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When the 1920s hyperinflation happened, it seemed that the rapid currency devolution is not too hard to see. This must result in the people who own and sell goods distrust the future of the currency; than they might refuse to sell their goods for the valueless currency. And this will result a hard currency such as gold or silver product. But those hard currencies are too valuable and most of the people don't have it for exchange. So, what kind of thing (hard currencies) would most of the people trust and used for exchange(trade)?

By the way, how did those famous Germany companies exist during this disaster? The breaking of capital chain because of the currency devolution would cause horrible situation for an enterprise.

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    – MCW
    Feb 25 '21 at 18:56
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    Wheelbarrows of cash and barter are the standard answer. Also note the denominations depicted in Wikipedia.
    – MCW
    Feb 25 '21 at 18:56
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    Also: Goldmark coins were still a thing, even as circulation throzgh banks was almost nonexistant.
    – Trish
    Feb 25 '21 at 19:18
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    @Trish Gold coins were already scarce in 1914 and for practical purposes non existent in the 1920-1924 timeframe. Feb 25 '21 at 22:17
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    @MarkC.Wallace, the problem with a wheelbarrow full of cash is that you might get mugged for your wheelbarrow.
    – Mark
    Feb 27 '21 at 2:02
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The subject is covered in the book “Dying of Money”, by Jens O. Parssons.

Inflation started taking off in Germany in 1922. By the end of the inflation, near the end of 1923, prices were at least quadrupling every week. ‘Fair’ interest rates rose to 22% per day. For those who could afford restaurants, the price of the meal could increase by 20% between ordering and getting the bill. Printers did their best to keep up with the demand for money, and of course the face values of the notes increased dramatically, but even so money was always short.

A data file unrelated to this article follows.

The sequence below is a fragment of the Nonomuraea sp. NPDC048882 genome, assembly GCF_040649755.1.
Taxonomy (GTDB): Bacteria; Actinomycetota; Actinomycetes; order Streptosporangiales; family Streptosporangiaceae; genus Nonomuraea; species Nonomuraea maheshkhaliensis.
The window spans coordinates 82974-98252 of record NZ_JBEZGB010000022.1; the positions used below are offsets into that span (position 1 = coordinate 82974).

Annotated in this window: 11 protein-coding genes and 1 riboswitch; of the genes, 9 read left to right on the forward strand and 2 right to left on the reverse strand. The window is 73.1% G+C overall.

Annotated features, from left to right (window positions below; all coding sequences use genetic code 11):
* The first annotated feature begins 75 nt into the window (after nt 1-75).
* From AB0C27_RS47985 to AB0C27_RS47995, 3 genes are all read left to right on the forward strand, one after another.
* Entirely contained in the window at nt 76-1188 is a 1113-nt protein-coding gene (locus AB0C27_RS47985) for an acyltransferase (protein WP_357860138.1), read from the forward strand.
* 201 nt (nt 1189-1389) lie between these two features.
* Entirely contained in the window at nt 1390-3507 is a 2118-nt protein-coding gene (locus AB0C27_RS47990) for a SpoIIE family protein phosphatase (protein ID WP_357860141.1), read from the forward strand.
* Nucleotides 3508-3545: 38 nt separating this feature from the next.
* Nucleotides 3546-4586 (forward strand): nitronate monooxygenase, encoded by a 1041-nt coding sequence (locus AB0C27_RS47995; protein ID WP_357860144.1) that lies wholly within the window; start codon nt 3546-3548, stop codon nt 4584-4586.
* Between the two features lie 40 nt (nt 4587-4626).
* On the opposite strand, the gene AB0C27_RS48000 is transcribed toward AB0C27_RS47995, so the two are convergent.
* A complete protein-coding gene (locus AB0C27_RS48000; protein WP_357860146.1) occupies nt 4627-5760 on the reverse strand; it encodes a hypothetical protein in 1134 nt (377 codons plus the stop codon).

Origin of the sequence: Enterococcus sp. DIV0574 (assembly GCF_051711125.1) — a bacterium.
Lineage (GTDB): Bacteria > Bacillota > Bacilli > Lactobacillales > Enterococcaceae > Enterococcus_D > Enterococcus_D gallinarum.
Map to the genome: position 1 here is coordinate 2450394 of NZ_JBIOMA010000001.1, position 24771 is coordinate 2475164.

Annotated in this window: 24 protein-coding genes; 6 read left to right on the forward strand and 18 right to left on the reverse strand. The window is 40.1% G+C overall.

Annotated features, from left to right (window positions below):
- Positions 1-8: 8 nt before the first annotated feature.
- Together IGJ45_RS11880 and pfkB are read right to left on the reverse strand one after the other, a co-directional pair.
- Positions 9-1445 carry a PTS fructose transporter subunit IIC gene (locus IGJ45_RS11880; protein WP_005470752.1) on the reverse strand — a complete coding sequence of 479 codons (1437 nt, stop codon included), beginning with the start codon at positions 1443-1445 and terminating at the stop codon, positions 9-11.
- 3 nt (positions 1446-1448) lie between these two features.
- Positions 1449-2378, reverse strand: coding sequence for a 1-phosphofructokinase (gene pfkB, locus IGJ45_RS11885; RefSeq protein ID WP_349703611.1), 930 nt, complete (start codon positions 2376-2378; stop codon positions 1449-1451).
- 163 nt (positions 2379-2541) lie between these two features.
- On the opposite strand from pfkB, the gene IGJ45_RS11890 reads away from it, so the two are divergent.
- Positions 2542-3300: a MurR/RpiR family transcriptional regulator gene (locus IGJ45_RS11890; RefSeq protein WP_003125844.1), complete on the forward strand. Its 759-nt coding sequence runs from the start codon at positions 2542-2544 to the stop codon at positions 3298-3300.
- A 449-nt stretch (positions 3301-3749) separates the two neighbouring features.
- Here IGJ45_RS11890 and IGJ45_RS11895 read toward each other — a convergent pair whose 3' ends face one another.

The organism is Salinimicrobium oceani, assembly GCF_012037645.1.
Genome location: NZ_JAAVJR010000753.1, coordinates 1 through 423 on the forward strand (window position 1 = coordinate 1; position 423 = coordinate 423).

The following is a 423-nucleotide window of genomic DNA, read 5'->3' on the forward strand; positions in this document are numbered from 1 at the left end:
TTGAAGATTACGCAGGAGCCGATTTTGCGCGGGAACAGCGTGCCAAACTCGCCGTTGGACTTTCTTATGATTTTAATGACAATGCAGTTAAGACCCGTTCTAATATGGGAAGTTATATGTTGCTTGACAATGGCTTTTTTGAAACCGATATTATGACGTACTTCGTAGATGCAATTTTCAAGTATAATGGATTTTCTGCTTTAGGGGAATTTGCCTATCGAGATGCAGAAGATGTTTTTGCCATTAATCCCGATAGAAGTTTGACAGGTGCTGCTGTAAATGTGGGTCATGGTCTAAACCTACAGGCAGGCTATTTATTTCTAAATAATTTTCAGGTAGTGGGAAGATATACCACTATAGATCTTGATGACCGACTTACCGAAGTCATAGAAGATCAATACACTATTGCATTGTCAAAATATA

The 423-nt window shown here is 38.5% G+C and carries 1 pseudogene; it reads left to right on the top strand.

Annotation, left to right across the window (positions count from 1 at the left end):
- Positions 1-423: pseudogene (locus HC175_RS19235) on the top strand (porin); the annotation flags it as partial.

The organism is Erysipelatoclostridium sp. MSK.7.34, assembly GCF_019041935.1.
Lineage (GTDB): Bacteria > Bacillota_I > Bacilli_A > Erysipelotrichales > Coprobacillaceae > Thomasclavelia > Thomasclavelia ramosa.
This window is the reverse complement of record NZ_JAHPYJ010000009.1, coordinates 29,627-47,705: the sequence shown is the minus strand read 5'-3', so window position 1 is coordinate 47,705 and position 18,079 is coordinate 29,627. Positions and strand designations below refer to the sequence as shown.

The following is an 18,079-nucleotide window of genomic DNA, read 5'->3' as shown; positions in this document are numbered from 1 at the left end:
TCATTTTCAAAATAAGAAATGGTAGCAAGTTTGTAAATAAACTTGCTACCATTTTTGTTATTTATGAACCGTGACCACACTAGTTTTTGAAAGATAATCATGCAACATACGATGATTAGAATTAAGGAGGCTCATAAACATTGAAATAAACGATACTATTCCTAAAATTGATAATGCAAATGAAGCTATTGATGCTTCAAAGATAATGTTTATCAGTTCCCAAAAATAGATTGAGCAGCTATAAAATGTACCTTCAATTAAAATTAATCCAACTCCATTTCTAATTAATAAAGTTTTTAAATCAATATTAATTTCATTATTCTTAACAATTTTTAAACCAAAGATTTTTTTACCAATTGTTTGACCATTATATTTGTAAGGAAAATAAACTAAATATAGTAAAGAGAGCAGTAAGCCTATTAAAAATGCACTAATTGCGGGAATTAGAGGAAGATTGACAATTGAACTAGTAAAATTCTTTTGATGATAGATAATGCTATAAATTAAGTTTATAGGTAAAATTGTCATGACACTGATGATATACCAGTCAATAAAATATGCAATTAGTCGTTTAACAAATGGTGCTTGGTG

People took to carrying money in bales, and were desperate to spend it before its value dropped. However, people with goods, particularly farmers, were reluctant to take soon-to-be-worthless money for their perfectly good food. Barter became prevalent, but not everyone had something useful to barter. The middle classes were almost wiped out, they pawned their possessions to survive, and looked for jobs in field or factory where real goods were produced. Malnutrition and even starvation were rife. Where possible businesses used foreign currencies for their dealings, but many closed leading to mass unemployment.

The problem was fixed by the introduction of the Rentenmark. The idea that was sold to the public was that only a fixed number of Rentenmarks would be printed, so they could not lose value. The rate was fixed in November 1923 as 1 trillion old Reichsmarks to 1 Rentenmark. It worked. The Rentenmark held its value.

There were winners and losers. A big winner was the German government. All their debts, denominated in Reichsmarks, were effectively wiped out. Others also benefited. The total prewar mortgage debt of Germany, totalling 40 billion marks, was worth less than 1 American cent by the end of the inflation. Effectively, everyone who owed money had those debts wiped out. Conversely, anyone who had monetised savings lost them all. This included pensioners, many of whom were forced back to work. Bonds became worthless, which affected many trustees who by law had to invest in bonds.

German hyperinflation was not the last or even the worst. That in Hungary in 1946 holds the record, with a monthly price increase of 4.19 * 10 to the power 16 in July of that year. These days, a common response in our globalised world is to resort to using foreign currency. At least then, some money circulates reliably. In Zimbabwe in 2009, the Zimbabwe dollar was actually completely taken out of circulation in favour of the American dollar.

The book “Hyperinflation: A World History” by He Liping is a good general reference.

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  • The name of the currency before the introduction of the Rentenmark (1923) and Reichsmark (1924) was called Mark (1871). Aug 17 '21 at 11:05

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